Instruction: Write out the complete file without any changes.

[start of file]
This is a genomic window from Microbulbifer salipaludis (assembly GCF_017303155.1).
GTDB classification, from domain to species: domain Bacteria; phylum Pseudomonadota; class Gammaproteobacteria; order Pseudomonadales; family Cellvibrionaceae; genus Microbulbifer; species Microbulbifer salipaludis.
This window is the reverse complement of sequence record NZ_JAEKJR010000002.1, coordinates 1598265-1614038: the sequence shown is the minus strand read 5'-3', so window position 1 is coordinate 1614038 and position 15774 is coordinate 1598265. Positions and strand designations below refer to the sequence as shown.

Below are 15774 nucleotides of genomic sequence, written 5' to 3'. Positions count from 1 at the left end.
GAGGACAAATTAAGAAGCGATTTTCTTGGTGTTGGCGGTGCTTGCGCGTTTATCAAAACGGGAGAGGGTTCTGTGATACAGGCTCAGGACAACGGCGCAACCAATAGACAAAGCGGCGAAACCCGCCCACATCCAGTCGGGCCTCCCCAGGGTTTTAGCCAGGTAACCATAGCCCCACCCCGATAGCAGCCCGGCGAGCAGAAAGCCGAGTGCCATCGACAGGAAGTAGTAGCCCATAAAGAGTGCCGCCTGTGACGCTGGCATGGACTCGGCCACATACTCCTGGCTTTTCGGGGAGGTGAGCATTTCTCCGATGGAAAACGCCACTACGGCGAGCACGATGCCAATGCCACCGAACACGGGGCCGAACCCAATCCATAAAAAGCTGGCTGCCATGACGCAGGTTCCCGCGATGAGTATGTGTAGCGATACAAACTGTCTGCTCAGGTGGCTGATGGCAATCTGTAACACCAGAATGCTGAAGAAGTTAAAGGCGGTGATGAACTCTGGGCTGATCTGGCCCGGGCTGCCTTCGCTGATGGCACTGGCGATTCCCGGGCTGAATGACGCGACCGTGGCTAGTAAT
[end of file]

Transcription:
This is a genomic window from Microbulbifer salipaludis (assembly GCF_017303155.1).
GTDB classification, from domain to species: domain Bacteria; phylum Pseudomonadota; class Gammaproteobacteria; order Pseudomonadales; family Cellvibrionaceae; genus Microbulbifer; species Microbulbifer salipaludis.
This window is the reverse complement of sequence record NZ_JAEKJR010000002.1, coordinates 1598265-1614038: the sequence shown is the minus strand read 5'-3', so window position 1 is coordinate 1614038 and position 15774 is coordinate 1598265. Positions and strand designations below refer to the sequence as shown.

Below are 15774 nucleotides of genomic sequence, written 5' to 3'. Positions count from 1 at the left end.
GAGGACAAATTAAGAAGCGATTTTCTTGGTGTTGGCGGTGCTTGCGCGTTTATCAAAACGGGAGAGGGTTCTGTGATACAGGCTCAGGACAACGGCGCAACCAATAGACAAAGCGGCGAAACCCGCCCACATCCAGTCGGGCCTCCCCAGGGTTTTAGCCAGGTAACCATAGCCCCACCCCGATAGCAGCCCGGCGAGCAGAAAGCCGAGTGCCATCGACAGGAAGTAGTAGCCCATAAAGAGTGCCGCCTGTGACGCTGGCATGGACTCGGCCACATACTCCTGGCTTTTCGGGGAGGTGAGCATTTCTCCGATGGAAAACGCCACTACGGCGAGCACGATGCCAATGCCACCGAACACGGGGCCGAACCCAATCCATAAAAAGCTGGCTGCCATGACGCAGGTTCCCGCGATGAGTATGTGTAGCGATACAAACTGTCTGCTCAGGTGGCTGATGGCAATCTGTAACACCAGAATGCTGAAGAAGTTAAAGGCGGTGATGAACTCTGGGCTGATCTGGCCCGGGCTGCCTTCGCTGATGGCACTGGCGATTCCCGGGCTGAATGACGCGACCGTGGCTAGTAAT